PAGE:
Energy price spikes will restrain economic activity
In addition to pandemic-related challenges, consumers are also facing steeper energy prices due to the ongoing conflict in Ukraine. Energy price spikes reduce household purchasing power and restrain consumer spending. Japan’s mineral fuel imports—mainly crude oil, petroleum products, and liquefied natural gas—amounted to 16.9 trillion yen in 2021, or 20% of all imported goods10 (figure 2). A 60% increase in the price of those imports will cost more than 10 trillion yen annually, or nearly 2% of GDP.11 Households, meanwhile, have amassed a sizable stockpile of savings, which can help cushion the blow to this loss of purchasing power. However, if energy prices remain elevated or move higher, those savings will quickly dwindle.
While imports rise quickly along with energy prices, supply chain issues continue to challenge export growth. Specifically, a shortage of semiconductors still plagues the auto industry. Motor vehicle exports remain below where they were two years ago despite strong demand and high prices.12 Furthermore, cyberattacks that forced some automakers to halt production13 will not help Japan’s motor vehicle export growth. On the plus side, Japan exports a substantial amount of semiconductor-related machinery, the demand for which is incredibly high. Exports of this equipment, therefore, should remain strong for most of this year, providing a much-needed tailwind to export growth.
Strong wage growth seems unlikely
Part of Prime Minister Kishida’s “new capitalism” agenda focuses on reducing inequality. To achieve this, Kishida has encouraged businesses to raise wages by at least 3% this year during the shunto, Japan’s annual wage negotiations between unions and businesses. Large companies that raise wages by 3% or more can deduct up to 40% of the wage gain from their tax bill. In addition, subsidies are being offered to smaller companies that would not otherwise be able to raise wages.14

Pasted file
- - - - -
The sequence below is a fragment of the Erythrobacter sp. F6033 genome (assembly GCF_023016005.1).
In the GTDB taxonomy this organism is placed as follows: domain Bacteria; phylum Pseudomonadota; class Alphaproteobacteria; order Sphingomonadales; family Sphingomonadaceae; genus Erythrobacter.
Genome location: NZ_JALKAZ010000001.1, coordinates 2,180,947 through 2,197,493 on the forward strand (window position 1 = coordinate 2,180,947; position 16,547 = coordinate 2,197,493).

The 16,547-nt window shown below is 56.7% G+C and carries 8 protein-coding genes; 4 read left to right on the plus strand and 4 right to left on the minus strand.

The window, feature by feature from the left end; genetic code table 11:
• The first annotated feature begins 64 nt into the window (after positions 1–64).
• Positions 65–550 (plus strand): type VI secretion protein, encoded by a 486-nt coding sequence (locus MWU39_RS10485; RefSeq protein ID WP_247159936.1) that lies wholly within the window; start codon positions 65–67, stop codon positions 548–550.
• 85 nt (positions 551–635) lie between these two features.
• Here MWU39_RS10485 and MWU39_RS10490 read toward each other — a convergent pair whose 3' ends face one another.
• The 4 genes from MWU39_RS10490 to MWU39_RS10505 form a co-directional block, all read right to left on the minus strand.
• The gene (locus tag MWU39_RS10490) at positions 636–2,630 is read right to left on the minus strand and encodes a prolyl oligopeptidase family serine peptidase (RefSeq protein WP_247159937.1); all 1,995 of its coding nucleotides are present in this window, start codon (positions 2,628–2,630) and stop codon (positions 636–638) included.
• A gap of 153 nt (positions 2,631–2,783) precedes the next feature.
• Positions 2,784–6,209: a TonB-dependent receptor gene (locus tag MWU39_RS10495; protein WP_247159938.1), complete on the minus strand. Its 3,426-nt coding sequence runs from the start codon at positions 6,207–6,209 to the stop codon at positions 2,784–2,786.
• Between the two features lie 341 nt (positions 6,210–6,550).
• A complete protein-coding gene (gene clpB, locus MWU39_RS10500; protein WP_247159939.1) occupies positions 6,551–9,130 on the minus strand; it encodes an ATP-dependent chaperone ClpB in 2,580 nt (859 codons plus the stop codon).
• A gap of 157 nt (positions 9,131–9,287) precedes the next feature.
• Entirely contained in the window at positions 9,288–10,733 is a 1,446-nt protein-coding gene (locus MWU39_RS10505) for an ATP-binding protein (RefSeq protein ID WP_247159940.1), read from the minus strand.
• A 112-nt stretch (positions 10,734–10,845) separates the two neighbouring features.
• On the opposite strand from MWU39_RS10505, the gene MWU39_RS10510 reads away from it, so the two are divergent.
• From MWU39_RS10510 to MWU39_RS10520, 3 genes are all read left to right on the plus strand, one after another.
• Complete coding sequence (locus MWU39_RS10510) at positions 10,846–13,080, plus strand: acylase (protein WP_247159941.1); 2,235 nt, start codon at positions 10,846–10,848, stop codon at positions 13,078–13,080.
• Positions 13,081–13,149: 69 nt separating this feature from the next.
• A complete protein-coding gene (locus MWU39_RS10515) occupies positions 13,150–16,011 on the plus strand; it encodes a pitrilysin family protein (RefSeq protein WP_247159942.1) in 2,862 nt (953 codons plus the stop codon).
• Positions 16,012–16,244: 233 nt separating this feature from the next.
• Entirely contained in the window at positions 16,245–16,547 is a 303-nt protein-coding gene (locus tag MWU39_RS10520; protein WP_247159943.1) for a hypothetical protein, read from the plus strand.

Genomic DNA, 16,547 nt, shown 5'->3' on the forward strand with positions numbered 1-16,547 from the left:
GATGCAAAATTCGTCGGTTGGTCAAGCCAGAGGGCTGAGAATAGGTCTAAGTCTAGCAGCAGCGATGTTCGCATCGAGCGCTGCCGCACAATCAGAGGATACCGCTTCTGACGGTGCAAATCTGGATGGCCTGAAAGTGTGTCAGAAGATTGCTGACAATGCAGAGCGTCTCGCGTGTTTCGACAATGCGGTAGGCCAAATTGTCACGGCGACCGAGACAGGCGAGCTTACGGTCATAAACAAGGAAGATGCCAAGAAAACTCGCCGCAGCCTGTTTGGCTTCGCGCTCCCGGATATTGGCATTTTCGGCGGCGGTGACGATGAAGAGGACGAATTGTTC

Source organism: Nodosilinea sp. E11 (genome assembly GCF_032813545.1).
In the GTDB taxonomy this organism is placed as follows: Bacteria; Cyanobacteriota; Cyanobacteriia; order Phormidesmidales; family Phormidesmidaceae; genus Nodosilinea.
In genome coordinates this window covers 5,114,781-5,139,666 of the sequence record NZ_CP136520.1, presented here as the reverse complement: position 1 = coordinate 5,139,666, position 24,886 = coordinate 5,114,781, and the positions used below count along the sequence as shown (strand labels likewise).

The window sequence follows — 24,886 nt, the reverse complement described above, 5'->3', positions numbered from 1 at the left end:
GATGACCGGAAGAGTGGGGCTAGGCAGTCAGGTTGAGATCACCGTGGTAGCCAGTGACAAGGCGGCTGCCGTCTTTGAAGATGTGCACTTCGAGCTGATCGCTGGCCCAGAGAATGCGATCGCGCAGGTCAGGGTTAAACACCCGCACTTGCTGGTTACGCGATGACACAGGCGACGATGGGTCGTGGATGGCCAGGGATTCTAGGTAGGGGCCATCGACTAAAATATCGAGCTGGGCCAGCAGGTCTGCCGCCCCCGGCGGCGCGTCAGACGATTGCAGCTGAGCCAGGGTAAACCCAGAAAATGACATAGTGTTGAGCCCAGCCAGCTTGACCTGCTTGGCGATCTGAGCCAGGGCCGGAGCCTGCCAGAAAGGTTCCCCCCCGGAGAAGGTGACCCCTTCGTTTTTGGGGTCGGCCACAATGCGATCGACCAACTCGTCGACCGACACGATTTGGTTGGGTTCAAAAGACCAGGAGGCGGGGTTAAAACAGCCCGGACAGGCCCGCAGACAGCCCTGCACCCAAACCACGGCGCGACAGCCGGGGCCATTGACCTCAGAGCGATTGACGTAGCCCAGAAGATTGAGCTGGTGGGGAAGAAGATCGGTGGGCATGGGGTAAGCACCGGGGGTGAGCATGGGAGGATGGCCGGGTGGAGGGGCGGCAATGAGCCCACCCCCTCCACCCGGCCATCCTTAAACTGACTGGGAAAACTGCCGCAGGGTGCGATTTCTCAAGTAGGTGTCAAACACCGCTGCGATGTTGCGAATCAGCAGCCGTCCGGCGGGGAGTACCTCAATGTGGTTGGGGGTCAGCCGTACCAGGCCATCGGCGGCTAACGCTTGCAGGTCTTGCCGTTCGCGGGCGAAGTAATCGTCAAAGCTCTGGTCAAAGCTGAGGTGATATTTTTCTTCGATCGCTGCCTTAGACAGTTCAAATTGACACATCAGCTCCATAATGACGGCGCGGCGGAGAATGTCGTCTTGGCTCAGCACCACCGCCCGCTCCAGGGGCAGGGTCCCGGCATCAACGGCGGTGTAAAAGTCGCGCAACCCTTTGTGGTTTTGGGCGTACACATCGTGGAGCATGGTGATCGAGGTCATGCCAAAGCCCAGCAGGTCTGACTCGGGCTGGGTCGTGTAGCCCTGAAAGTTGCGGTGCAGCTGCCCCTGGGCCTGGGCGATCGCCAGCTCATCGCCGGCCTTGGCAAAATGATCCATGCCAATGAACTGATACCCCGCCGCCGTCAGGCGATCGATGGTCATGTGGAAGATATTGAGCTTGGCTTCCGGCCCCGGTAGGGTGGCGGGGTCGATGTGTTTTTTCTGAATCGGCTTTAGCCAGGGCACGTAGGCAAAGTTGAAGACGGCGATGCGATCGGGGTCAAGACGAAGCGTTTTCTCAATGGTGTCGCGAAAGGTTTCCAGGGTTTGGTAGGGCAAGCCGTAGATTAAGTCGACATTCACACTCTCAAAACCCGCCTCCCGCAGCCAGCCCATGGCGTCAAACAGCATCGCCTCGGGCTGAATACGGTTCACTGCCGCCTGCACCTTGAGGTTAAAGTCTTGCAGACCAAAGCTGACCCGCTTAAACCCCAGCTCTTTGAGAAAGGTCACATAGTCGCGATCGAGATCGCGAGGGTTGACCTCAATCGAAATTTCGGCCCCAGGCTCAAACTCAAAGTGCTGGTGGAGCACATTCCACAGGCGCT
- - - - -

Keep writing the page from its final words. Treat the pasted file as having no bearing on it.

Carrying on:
Despite these efforts to raise workers’ pay, wage growth is likely to disappoint again this year for several reasons. First, structural issues hold back stronger wage growth in Japan. Employment stability is prioritized at the expense of stronger wage growth. Keeping workers on payrolls during downturns means there is less money available for wage increases when economic conditions improve. As a result, contractual wage growth is restrained as it is seen as a fixed cost that is difficult to reduce should conditions worsen. However, due to its temporary nature, bonus pay is more flexible and tends to move more predictably with labor market conditions15 (figure 3).
Unfortunately, there is more slack in the labor market than the 2.7% unemployment rate16 would otherwise indicate. The expansion of the employment-adjustment subsidy allowed more workers to remain on payrolls despite the sharp downturn in economic activity during the pandemic. Perhaps a better measure of slack in the labor market is the aggregate number of hours worked, which in December was still 2.8% below the level seen two years earlier.17 Without a tighter labor market, companies are likely to be hesitant to raise wages quickly, even for temporary bonuses.